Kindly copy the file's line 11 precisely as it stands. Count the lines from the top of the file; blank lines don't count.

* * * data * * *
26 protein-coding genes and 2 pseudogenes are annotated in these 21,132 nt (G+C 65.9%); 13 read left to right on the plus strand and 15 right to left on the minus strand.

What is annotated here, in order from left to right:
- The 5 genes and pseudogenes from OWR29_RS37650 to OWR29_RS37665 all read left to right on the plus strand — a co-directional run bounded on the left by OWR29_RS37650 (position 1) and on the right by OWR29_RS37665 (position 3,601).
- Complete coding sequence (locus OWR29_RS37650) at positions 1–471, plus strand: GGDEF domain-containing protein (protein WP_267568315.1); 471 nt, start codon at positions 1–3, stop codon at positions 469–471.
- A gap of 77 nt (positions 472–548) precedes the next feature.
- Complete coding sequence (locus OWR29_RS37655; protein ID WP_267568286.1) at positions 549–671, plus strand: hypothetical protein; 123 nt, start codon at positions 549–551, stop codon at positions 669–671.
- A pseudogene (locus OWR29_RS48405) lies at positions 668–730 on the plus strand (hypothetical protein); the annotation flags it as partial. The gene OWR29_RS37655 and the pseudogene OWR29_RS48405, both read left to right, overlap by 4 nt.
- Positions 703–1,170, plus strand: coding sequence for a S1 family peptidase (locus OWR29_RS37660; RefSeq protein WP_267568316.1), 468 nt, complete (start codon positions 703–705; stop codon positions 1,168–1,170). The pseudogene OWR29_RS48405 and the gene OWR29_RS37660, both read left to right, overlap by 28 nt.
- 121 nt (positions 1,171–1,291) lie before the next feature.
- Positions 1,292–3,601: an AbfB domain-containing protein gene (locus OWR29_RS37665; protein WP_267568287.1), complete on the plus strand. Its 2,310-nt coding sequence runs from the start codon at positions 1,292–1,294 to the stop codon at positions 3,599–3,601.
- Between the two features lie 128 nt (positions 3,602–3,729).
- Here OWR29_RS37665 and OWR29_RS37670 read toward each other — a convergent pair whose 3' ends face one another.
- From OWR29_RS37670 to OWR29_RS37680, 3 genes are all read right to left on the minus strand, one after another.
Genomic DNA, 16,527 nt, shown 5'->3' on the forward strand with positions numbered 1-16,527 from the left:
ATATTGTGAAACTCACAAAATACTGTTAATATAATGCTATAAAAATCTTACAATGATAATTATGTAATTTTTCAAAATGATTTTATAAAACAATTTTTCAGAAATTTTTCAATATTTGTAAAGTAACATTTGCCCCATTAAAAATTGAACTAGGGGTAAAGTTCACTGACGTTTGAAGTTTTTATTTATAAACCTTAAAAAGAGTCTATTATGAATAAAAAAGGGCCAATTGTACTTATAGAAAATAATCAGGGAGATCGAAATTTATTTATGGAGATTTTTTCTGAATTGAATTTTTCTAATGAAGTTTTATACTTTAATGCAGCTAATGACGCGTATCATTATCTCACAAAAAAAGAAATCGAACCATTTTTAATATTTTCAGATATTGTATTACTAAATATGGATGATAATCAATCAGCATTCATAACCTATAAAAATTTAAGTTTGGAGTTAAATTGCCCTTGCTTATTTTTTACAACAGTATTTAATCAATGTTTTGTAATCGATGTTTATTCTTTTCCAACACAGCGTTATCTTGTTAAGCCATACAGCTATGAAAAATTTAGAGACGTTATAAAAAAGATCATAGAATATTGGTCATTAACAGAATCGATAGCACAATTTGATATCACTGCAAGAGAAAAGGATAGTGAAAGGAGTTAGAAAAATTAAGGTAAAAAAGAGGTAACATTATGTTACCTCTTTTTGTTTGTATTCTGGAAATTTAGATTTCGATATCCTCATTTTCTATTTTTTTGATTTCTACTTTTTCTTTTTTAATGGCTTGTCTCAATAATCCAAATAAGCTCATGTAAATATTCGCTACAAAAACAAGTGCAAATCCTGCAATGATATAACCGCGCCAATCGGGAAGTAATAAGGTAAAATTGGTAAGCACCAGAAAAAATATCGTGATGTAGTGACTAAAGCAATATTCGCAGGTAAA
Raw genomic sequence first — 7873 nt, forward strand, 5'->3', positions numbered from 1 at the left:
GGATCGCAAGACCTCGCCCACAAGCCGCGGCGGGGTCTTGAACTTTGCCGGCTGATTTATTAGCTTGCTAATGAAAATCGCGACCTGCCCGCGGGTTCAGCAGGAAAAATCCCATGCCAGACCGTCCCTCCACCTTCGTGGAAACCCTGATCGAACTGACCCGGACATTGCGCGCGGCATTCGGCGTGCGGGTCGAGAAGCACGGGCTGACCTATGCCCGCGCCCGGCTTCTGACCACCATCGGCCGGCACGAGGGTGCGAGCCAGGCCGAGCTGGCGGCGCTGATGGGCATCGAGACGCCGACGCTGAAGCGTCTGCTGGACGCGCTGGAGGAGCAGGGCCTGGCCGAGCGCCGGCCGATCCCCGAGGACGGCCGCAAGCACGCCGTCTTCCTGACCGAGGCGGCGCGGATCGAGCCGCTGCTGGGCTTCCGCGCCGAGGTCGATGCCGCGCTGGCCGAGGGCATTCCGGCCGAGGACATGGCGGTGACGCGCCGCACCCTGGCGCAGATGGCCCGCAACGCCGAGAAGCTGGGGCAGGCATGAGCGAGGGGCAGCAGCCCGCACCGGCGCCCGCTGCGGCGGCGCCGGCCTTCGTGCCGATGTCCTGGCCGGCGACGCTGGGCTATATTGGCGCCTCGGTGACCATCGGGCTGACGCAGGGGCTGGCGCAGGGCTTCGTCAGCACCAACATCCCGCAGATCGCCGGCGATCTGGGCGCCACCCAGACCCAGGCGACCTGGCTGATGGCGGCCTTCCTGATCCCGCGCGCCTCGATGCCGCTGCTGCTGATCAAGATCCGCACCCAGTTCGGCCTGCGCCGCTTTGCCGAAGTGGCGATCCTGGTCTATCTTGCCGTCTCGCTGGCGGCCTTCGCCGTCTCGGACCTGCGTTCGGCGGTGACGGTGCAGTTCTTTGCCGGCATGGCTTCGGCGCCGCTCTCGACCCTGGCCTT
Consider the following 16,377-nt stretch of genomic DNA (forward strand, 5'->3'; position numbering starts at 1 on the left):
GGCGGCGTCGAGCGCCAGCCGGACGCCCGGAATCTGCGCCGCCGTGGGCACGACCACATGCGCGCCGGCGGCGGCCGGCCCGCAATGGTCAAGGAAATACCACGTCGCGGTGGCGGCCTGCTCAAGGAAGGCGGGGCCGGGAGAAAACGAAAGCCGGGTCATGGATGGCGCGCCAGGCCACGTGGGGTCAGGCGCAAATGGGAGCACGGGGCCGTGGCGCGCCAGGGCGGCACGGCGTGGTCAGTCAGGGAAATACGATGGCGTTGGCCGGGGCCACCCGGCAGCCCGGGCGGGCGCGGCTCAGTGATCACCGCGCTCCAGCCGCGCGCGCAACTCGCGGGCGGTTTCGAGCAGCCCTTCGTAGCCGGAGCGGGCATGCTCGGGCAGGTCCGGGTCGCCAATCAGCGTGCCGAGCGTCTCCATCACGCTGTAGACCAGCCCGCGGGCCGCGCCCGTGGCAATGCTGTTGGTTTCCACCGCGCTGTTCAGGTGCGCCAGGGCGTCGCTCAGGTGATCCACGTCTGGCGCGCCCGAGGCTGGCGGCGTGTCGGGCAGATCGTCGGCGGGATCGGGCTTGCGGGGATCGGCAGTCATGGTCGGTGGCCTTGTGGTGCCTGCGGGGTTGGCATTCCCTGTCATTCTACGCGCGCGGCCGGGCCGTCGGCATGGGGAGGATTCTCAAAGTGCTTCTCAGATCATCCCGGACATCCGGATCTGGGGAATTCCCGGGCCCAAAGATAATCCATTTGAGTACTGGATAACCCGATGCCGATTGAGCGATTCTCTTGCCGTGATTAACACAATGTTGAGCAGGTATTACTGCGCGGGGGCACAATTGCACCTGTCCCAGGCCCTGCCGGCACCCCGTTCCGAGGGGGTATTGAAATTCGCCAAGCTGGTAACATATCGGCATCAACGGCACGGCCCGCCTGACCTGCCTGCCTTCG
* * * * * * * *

- Between the two features lie 128 nt (positions 3,602–3,729).